Traditionally, hypersonic speed is considered to start at over five times the speed of sound, and only experimental airplanes reached it every now and then. It is at Mach 5 that the plane’s surface begins experiencing high heat loads, hence the need for planes to be made of materials capable of withstanding the conditions.
Currently, there are a few solutions for the problem, but as research progresses, it becomes obvious that new materials are needed.
To jolt the research for heat-resistant materials, especially for the ones that will cover the leading edges of the airplanes, DARPA announced this week the creation of the Materials Architectures and Characterization for Hypersonics (MACH) program.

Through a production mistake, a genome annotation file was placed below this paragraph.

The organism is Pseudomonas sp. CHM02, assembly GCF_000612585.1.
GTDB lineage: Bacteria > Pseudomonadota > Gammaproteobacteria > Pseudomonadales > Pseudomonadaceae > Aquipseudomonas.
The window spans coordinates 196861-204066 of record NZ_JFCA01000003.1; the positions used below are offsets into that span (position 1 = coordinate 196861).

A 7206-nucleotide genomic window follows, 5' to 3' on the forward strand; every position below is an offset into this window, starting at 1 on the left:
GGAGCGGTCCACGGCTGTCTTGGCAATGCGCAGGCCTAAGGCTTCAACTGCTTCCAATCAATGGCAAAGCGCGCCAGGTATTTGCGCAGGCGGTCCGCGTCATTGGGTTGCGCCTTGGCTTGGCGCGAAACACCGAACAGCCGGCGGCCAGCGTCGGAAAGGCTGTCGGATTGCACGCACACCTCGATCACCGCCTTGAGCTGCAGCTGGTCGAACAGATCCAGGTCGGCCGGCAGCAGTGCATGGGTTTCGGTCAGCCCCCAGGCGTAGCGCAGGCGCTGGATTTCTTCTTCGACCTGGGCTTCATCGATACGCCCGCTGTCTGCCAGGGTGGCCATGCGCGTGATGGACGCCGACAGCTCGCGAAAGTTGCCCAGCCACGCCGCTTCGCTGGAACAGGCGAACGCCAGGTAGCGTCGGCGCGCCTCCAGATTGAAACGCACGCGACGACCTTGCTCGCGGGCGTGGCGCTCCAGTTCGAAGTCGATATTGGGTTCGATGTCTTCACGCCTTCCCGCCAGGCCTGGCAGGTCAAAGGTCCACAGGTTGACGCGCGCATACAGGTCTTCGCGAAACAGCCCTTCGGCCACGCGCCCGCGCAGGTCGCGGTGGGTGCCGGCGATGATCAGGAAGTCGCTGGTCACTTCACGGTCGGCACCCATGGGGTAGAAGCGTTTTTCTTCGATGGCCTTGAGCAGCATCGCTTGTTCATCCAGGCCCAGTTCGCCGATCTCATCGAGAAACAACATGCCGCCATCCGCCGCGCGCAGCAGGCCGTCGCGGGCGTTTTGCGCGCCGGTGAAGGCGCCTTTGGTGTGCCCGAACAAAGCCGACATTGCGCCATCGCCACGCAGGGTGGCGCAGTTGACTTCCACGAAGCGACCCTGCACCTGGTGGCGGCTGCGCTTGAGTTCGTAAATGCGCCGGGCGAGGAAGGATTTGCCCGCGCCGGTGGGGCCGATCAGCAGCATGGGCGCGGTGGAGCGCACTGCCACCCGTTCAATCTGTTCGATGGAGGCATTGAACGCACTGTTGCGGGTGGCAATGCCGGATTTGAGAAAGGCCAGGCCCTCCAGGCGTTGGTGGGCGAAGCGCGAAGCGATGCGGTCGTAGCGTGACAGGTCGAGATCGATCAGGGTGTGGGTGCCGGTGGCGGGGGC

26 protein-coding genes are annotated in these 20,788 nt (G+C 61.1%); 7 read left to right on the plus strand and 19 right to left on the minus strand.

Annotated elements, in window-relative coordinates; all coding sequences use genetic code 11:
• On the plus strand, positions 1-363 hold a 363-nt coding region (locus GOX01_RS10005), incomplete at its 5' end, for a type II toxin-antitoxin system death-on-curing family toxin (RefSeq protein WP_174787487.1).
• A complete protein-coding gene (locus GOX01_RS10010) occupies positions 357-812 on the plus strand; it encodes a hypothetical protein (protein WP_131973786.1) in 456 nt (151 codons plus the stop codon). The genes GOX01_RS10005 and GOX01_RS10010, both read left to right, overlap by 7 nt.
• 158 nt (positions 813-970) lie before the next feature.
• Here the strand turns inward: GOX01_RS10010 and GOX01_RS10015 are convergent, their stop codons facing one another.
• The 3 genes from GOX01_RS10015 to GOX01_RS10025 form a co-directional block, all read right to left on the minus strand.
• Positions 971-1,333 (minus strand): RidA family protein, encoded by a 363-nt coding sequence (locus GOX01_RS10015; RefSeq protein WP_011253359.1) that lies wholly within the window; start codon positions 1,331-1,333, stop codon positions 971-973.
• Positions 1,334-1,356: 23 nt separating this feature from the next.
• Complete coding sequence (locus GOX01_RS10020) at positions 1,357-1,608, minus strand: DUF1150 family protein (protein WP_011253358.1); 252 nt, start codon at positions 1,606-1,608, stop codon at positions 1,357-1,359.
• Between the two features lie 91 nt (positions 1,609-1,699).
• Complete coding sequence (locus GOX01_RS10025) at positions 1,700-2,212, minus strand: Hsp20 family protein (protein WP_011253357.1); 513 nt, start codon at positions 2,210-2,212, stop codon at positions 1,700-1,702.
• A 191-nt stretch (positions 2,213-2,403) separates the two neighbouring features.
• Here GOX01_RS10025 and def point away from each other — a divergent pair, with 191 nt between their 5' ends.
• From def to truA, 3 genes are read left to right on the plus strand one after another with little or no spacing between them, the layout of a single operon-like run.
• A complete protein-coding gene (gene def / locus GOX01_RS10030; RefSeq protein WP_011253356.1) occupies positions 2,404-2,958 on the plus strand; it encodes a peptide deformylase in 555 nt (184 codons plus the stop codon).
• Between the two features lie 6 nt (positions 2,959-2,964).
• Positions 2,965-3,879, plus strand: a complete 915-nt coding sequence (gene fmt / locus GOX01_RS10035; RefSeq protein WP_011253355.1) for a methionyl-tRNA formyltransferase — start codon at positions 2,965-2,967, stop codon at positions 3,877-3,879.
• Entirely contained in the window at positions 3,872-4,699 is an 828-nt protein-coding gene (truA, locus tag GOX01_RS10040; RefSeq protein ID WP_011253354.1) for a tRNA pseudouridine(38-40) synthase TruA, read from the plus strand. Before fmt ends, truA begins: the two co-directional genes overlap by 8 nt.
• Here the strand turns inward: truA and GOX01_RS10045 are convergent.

The program will be divided into two technical areas. The first will seek to create and mature fully integrated passive thermal management systems needed to cool the leading edges, while the second will aim to actually produce new coatings and materials.
“For decades people have studied cooling the hot leading edges of hypersonic vehicles but haven’t been able to demonstrate practical concepts in flight,” said in a statement Bill Carter, program manager in DARPA’s Defense Sciences Office.
“In recent years we’ve seen advances in thermal engineering and manufacturing that could enable the design and fabrication of very complex architectures not possible in the past. If successful, we could see a breakthrough in mitigating aerothermal effects at the leading edge that would enhance hypersonic performance.”
More details on the program will be made public by DARPA in January.